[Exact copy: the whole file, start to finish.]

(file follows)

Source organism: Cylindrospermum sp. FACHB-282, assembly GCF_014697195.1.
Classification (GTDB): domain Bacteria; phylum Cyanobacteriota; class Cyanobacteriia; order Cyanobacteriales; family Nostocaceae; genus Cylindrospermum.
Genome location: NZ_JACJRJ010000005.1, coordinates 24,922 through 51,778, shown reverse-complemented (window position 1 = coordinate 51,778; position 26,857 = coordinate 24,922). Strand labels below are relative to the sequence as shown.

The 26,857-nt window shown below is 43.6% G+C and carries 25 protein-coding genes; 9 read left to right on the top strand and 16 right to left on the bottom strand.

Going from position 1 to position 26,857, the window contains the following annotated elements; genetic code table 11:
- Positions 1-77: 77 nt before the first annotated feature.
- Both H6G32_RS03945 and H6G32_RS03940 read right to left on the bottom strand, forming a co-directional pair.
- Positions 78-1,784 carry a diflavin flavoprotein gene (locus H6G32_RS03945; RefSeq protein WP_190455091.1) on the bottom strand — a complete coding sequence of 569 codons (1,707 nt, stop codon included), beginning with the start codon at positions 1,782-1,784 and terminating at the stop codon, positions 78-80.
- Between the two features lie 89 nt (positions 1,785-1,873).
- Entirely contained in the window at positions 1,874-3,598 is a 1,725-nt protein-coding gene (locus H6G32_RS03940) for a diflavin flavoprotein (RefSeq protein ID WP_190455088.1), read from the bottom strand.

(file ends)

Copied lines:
Source organism: Cylindrospermum sp. FACHB-282, assembly GCF_014697195.1.
Classification (GTDB): domain Bacteria; phylum Cyanobacteriota; class Cyanobacteriia; order Cyanobacteriales; family Nostocaceae; genus Cylindrospermum.
Genome location: NZ_JACJRJ010000005.1, coordinates 24,922 through 51,778, shown reverse-complemented (window position 1 = coordinate 51,778; position 26,857 = coordinate 24,922). Strand labels below are relative to the sequence as shown.

The 26,857-nt window shown below is 43.6% G+C and carries 25 protein-coding genes; 9 read left to right on the top strand and 16 right to left on the bottom strand.

Going from position 1 to position 26,857, the window contains the following annotated elements; genetic code table 11:
- Positions 1-77: 77 nt before the first annotated feature.
- Both H6G32_RS03945 and H6G32_RS03940 read right to left on the bottom strand, forming a co-directional pair.
- Positions 78-1,784 carry a diflavin flavoprotein gene (locus H6G32_RS03945; RefSeq protein WP_190455091.1) on the bottom strand — a complete coding sequence of 569 codons (1,707 nt, stop codon included), beginning with the start codon at positions 1,782-1,784 and terminating at the stop codon, positions 78-80.
- Between the two features lie 89 nt (positions 1,785-1,873).
- Entirely contained in the window at positions 1,874-3,598 is a 1,725-nt protein-coding gene (locus H6G32_RS03940) for a diflavin flavoprotein (RefSeq protein ID WP_190455088.1), read from the bottom strand.